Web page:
We started other companies that have failed and we have been successful in a lot or ways but a lot of things we failed at and so I’m trying to like pay the dumb-tax for — I’ve paid a lot of dumb-tax and just help other people maybe not have to run the same struggles we have before.
Scott: Absolutely. What’s — I think one of the best things you can do to inspire people especially for somebody like yourself when you see this amazing resume and credentials, it seems like all peaches and roses now, but along the way there had to be times where you guys made a giant mistake or had a failure and yet you were able to persevere and bounce back; I think it would be really motivating and inspirational right now if you could share one of your failures.
Ted Alling: Yeah.
Scott: And what you learnt and how you changed afterwards.
Ted Alling: Man, there are so many. We, at one point tried to — we tried to start like a warehouse company and we ended up renting a huge warehouse in Birmingham and it was really expensive at that point in the company I mean it could sink the whole company. And we were definitely cocky going into it or just very confident. And I swear, I have never in my life, never called or sold harder for that warehouse than I have anything on earth. Literally. It was — I mean I had a whole another job running the logistics company, but I was finding a way to make 50 to 100 phone calls every day just to try to help fill up that warehouse.
And we lost mega-money on it and stuff that I learnt from that; one, it was — we probably didn’t have the right team and at Lamp Post we just invest in teams to kind of — we don’t just invest in solo entrepreneurs. We have to get a team around and that’s worked for us because my two partners and I are like complete opposites. Barry is our CFO, he is a complete — the ‘see and know’ basically which I’d be completely broke if I didn’t have him. And then Allan is the operations guy. So the three of us have sales, networking, finance and operations, we just happen to be best friends and we wouldn’t even know that going into it.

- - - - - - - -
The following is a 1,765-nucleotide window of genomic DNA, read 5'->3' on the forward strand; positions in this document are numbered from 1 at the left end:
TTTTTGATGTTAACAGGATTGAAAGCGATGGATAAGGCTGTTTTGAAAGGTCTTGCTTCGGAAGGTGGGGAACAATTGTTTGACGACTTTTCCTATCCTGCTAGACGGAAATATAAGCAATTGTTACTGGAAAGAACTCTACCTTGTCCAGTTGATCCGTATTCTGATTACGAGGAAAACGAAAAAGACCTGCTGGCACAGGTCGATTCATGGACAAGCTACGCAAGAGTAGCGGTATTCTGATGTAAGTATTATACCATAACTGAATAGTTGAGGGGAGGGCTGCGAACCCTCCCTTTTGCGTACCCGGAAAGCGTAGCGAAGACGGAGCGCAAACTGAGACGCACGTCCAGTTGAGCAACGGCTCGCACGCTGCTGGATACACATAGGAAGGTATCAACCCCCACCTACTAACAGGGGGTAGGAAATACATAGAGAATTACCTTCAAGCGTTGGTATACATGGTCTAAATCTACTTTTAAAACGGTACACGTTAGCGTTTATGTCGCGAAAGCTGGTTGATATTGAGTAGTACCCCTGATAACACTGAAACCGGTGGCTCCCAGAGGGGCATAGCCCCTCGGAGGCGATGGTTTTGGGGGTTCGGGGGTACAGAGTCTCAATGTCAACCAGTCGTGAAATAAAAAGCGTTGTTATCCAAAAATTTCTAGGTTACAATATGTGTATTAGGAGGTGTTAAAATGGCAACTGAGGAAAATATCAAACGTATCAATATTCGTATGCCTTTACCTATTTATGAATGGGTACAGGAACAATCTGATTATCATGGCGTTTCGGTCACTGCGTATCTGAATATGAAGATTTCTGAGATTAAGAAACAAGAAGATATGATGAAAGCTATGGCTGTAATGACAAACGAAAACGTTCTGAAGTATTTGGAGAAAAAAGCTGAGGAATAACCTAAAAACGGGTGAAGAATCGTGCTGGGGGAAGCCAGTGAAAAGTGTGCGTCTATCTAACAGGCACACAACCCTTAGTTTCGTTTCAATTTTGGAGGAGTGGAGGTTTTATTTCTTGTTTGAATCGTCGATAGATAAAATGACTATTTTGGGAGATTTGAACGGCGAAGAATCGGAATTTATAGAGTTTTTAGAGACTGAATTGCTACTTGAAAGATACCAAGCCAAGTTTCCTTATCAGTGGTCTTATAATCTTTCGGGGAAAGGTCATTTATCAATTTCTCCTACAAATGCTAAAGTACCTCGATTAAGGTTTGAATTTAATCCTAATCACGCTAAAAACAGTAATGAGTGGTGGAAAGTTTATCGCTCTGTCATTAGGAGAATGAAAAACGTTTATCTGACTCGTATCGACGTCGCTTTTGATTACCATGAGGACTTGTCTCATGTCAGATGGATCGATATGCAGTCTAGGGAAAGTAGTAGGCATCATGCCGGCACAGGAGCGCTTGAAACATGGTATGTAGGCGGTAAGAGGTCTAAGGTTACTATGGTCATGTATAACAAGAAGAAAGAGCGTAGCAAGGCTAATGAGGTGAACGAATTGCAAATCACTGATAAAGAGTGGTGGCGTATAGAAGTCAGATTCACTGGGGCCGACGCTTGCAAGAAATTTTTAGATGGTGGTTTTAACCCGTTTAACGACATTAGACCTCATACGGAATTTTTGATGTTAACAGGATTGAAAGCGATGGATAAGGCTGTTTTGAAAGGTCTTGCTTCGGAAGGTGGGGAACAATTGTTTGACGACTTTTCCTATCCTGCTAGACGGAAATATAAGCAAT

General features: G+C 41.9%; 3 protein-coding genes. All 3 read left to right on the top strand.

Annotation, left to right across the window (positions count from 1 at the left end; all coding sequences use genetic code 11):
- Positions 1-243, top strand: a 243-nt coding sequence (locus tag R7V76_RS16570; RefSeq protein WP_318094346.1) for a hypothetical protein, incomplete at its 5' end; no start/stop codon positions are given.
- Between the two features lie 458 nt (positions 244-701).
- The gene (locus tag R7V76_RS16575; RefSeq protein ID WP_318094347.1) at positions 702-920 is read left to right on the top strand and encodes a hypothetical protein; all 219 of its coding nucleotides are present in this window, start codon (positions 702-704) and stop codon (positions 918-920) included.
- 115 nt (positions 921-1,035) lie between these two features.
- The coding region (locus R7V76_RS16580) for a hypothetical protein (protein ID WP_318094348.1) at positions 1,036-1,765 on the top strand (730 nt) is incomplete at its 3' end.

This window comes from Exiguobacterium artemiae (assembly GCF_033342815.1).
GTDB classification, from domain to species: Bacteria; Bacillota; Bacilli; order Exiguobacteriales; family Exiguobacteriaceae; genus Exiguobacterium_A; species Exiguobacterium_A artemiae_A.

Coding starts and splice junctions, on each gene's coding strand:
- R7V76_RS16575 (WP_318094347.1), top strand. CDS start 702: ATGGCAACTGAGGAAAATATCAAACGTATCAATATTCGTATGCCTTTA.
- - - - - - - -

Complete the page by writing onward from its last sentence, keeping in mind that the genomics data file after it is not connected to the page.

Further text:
So we did really kind of investing in teams also, it just — I think I was diverting my time trying to do two things and I think when you are starting a startup –, I talk to people all the time, that ‘yeah, I have a full-time job but I’m doing a startup on the side’ — like ‘no, that’s not going to work’. It is like you have to sit down and wake up and think about that startup all day and you’ve got to just push all of the chips across the table and be like, ‘I’m in’ because failure is not an option. Like I’m not going to fail and so I think when we are trying to do the warehouse and the logistics thing, we couldn’t do both.
I think if we would have just focused on one, it probably would have worked or hired a team to help kind of run it, it would have probably worked but ended up — it’s so funny like, it’s kind of like getting hung up on, like we loved to fail too. It’s just like, on my gosh, we learnt so many good lessons from that and it helped me learn some skills and some expertise trying to run that warehouse. It helped me land some other mega, fortune 100 companies. And if we would have never tried to do that warehouse thing, it wouldn’t have led to some of these big accounts that help grow the company.
Scott: Let’s talk a little bit about Lamp Post and your shift from operator to investor-incubator of different companies; I mean you say that you invest in teams and you invest in people but what are you really looking for in the team?
Ted Alling: You know, that’s a great question. It’s the same type energy, it’s the same type motivation — one of our team, the guys from Ambition like they hawk their school [Inaudible 0:30:33] raise some extra money to hire some company in India to build this thing. It’s just like this complete devotion and passion for what they are doing. And you can just feel it when you talk to somebody about how into their company they are and because — we kind of say this, we don’t always just invest in the idea, it’s all about the people running the deal and we’ve had a ton of good ideas coming here and we had people just [Inaudible 0:31:07] and like totally do something different than what they said they were going to do.